Prisoners to care for lost puppies in pilot program

An innovative solution to Melbourne’s growing number of lost pets could see female inmates from a minimum security prison caring for cats and dogs.

Melbourne’s western suburbs are booming, and with the rapid growth comes an increase in pets that go walkies without permission. As a result, animal shelters like theLost Dogs Home in North Melbourne are struggling to keep up.

To solve the problem, three councils approached the Minister for Corrections, Wade Noonan, with the proposal that prisoners at the Dame Phyllis Frost Centre, part of the women’s prison in Ravenhall, could help out.

They are proposing a 24-hour service that would provide vet care, adoptions, microchipping, health and sociability assessments, exercise, euthanisations, impoundments, after-hours collection and rehousing of domestic dogs and cats.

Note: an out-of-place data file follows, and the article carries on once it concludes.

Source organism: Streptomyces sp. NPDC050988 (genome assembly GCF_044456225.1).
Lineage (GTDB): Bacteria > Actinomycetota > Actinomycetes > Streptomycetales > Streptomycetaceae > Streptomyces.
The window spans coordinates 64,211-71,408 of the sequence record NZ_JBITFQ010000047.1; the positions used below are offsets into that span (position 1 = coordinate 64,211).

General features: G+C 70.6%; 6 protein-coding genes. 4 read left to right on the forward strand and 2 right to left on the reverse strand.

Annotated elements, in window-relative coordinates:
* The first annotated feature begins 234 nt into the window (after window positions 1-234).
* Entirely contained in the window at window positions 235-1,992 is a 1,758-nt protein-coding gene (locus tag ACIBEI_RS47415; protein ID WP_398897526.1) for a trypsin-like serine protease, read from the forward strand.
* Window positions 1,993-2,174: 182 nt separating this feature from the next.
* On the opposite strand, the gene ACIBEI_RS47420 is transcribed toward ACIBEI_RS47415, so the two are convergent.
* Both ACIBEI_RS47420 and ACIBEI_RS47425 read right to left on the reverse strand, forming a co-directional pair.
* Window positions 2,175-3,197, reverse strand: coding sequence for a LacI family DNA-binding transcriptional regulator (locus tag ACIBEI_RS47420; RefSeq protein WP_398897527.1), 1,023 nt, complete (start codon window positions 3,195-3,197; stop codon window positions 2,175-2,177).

Prisoners’ duties could include caring for animals (feeding, training, exercising), socialising animals to be re-homed, cleaning pens and the centre, gardening and landscape maintenance. Skills training in vet nursing and other roles, such as customer service, barista training, could also be offered.

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Mr Noonan this week gave Corrections Victoria the go-ahead to begin negotiations with the local councils to rent 1.5 hectares of Crown land to build the centre. He also flagged the possibility that the prisoners’ work could be linked with a TAFE qualification that would make them more employable when the re-entered the general community.

“Working with animals would have a positive effect on prisoners. It helps to build trust, empathy and responsibility,” said Mr Noonan in a statement.

“This could be a good opportunity for minimum security prisoners to learn skills that help them to better be part of society upon returning to the general community.”

What do you think of this idea to match lost pets with minimum security prisoners?